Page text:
When things turn a little less ideal, the V8 becomes a bit of an engineering marvel. Like Dynafit bindings, the V8 gives you the feeling that it’s both lighter and stronger than the competition, refusing to get kicked around by heavy or refrozen snow despite its paltry weight.
If you’re looking for a complaint, like most skis with a light weight and rockered shovel the V8 is prone to a bit of tip chatter when skiing the front-side at high speeds. Also, here at WildSnow we prefer skis with less tail rise (so they jab in snow more easily as anchors, and weigh a bit less per unit surface area). We also like tip and tail rescue holes. But truthfully, that’s all I’ve got. The V8 won me over, and I can happily pay the ski the ultimate compliment a dedicated gear junkie can offer. Next season I will own a pair of a pair of shiny new Voile V8s. Credit card limit be danged — and if Lou doesn’t include these in the Ultimate Quiver I’ll eat my boot liners.
(Guest blogger Tony Nitti is a CPA specializing in tax planning. He lives in the Roaring Fork Valley of Colorado with his wife and two children. When he’s not skiing or skimo racing, he has fun writing about tax policy at Forbes.com, so he’s uniquely prepared for battering at the hands of extremely passionate commenters and talk show hosts such as he-who-shall-not-be-named.)
Beyond our regular guest bloggers who have their own profiles, some of our one-timers end up being categorized under this generic profile. Once they do a few posts, we build a category. In any case, we sure appreciate ALL the WildSnow guest bloggers!
What boot did you test ride these skis with? Would you recommend a beefier boot to drive this wide of a ski? I ski the dynafit TLT 5 mtns.
Mike, I test all Lou’s quiver skis with Dynafit One boots. They are NOT a beefy boot: a 110 flex, and fairly light. And believe me when I say, these skis are not heavy; my guess is your TLT 5s would drive them fine.
I don’t know why this myth persists that you need a heavier boot to pair with a heavier ski. It’s not that simple. Depends on length of ski, style, weight of ski, type of boot, and so on. Mike, Tony is probably correct in that your TLT5 would work, but please give us a bit more of an idea on who you are as a skier so we don’t steer you wrong. Lou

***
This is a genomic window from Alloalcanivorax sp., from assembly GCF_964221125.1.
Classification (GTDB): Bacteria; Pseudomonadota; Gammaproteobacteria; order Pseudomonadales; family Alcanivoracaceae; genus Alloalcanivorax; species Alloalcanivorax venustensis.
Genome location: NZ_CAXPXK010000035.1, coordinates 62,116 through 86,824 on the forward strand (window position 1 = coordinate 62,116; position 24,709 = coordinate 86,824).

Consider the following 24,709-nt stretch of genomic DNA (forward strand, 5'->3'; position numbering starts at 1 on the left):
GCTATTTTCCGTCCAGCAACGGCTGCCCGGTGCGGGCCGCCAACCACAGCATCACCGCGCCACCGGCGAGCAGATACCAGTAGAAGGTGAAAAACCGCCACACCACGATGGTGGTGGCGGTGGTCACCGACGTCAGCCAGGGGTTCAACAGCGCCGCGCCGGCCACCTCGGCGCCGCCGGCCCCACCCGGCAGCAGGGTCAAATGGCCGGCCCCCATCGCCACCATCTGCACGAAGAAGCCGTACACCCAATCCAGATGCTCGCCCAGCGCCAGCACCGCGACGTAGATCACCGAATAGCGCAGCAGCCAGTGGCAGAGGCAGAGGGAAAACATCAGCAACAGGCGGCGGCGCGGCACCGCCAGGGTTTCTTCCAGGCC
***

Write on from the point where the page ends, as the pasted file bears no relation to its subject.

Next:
I’m still skiing Dynafit mounted Asylums as a dedicated mid winter BC setup. Awesomely light. They float. They’re nimble in trees. You can carve them. Okay, they have a speed limit. So do I. They’ll be replaced after next season with another Voile ski. I like the weight and they ski well in soft snow. And what the author didn’t mention is that they always run a hundred bucks less than their competitors. I’ll take it.
Thanks for the fast response. I currently ski the TLT 5 mtns with an 172cm atomic tacora (117/80/104). I ski pure backcountry (never lift service) and do so in northern california. I consider myself an advanced skier… I am comfortable on slopes up to 45ish. Sometimes I wonder if a bigger boot would help me drive my tacora’s through the sierra cement… or perhaps I just need a wider ski like this voile and or something with a rocker. I am looking for that ski that maximizes the weight to performance ratio… I guess who isn’t. But I err on the lighter side of things when I have to make a choice. Thanks for the advice!
Ayyeee. Voile scores again. Just when I thought it was safe.
Any word on whether there will be a “BC” version (waxless) of these skis?